Cardcaptor Sakura: Clear Card

Cardcaptor Sakura: Clear Card

img_5663.jpgSakura had managed to capture all of the Clow Cards which could bring disaster to the world and turned them into her own Sakura Cards. Now it’s spring. With cherry trees in full blossom, Sakura is just entering middle school. Her beloved Syaoran has returned from Hong Kong, and Sakura was thrilled to be going to school with him again. But one night, something strange happens to her Cards… On top of that, strange things keep happening in Tomoeda. Guided by the Key she encountered in her dream, Sakura starts collecting Cards again. And then, a new girl transfers into her class…

I’m pleased that we finally have a Cardcaptor Sakura series that I’m able to stream legally in the UK. I’ve been a fan for the longest time and it’s so frustrating when you can’t enjoy an anime that is said to be one of the classic magical girl stories. I managed to get my hands on the omnibus CLAMP manga some years ago and just fell in love with the story, so when I saw Cardcaptor Sakura: Clear Card was available to watch for the Winter 2018 season, it was added to my queue immediately.

Things seems to be going well for Sakura. She’s in middle school now and still surrounded by plenty of friends and Syaoran has come back from Hong Kong. When she Sakura Cards completely vanish, Sakura is perplexed. As a Cardcaptor, she must set out to reclaim all of the clear cards that are making an appearance in Tomoeda. She’s having strange dreams that feature a mysterious figure and, whilst she’s doing her best to collect these new cards, she finds it strange that neither Syaoran or Yue can feel any magic from then, like the other cards. At least she has Tomoyo make her great costumes and film her in action and Cereberus is still there as her guide/protector/mascot/stuffed toy.

What is noticeable about Cardcaptor Sakura: Clear Card is how the pace has really slowed down. We have long, meandering scenes of Sakura and her brother eating breakfast, Sakura and friends talkin in-depth about what food they’ve brought to a picnic and plenty of cameos from an references to past characters that have moved away but are still somewhat present in Sakura’s life. And after all this, if there’s time, Sakura manages to grab a card in three minutes before the end of the episode. Since my first anime experience of Cardcaptor Sakura was a 90s dub, infamous for its butchered edits to make the story more action-packed and what they thought a young Western audience wanted to see, I believe I’m used to a very different style to the original material. But I don’t consider this to be a bad thing as there’s plenty more on offer: the blissfully young shoujo premise, Kero-chan’s off-the-wall antics, the mystery behind the cards and the damn cute costumes for Sakura that Tomoyo always seems to have on her person.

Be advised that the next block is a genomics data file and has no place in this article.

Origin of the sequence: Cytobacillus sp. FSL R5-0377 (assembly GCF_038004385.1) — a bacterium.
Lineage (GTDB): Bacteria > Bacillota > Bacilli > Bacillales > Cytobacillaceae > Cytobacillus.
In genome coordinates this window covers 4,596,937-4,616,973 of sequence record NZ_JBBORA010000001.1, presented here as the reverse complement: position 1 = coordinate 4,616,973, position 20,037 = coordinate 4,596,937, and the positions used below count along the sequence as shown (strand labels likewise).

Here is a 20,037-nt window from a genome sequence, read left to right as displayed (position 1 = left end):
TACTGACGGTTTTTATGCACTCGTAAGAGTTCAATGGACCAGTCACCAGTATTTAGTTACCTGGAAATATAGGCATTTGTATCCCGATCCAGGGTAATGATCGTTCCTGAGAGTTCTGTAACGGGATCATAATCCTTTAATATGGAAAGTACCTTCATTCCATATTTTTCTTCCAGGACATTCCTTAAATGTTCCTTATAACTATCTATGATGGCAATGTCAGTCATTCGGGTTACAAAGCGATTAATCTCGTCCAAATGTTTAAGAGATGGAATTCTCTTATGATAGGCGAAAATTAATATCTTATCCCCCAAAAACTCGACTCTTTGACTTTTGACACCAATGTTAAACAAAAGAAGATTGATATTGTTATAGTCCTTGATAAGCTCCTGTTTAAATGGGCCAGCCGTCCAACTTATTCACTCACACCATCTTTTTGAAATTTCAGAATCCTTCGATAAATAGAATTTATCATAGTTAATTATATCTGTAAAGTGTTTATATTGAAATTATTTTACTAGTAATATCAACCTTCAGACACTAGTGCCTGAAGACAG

Sakura and Syaoran’s relationship is still very young and innocent. He supposedly returned from Hong Kong for her, says all these romantic things to her, and this girl is totally dense. If her friends hint at the possibility of there being anything between them, Sakura just makes an aggravatingly vapid noise and stares dumbly until they sigh and move on. I’d like Clear Card to maybe take advantage of its slower pace to give our heroine the opportunity to examine the feelings she has for Syaoran – y’know, take a break from all the cuteness and get a little bit more real for a second. This arc is meant to be two seasons long (22 episodes), so there’s still the potential for this to happen, even though I wouldn’t really put money on it.

And then there’s the mystery of the new transfer student Akiho Shinomoto (because there’s always something mysterious about a new transfer student in anime). She seems nice enough, and Sakura befriends her, but can it be a coincidence that she’s moved into Eriol’s old house and that her family name is so similar to Sakura’s? Probably not, so I’m hoping for a bit of a revelation surrounding this one – perhaps something to give the story a bit of a shot in the arm for the middle of the arc.

Despite the initial adjustments to my expectations, I’m finding Cardcaptor Sakura: Clear Card to be a good watch. It’s quintessential magical viewing, which I can’t help but adore, but maintains a leisurely pace that some might not be used to, considering the genre and more recent anime titles being more action-packed and dramatic. Guess it foes to show that magical girls can have a work/life balance after all!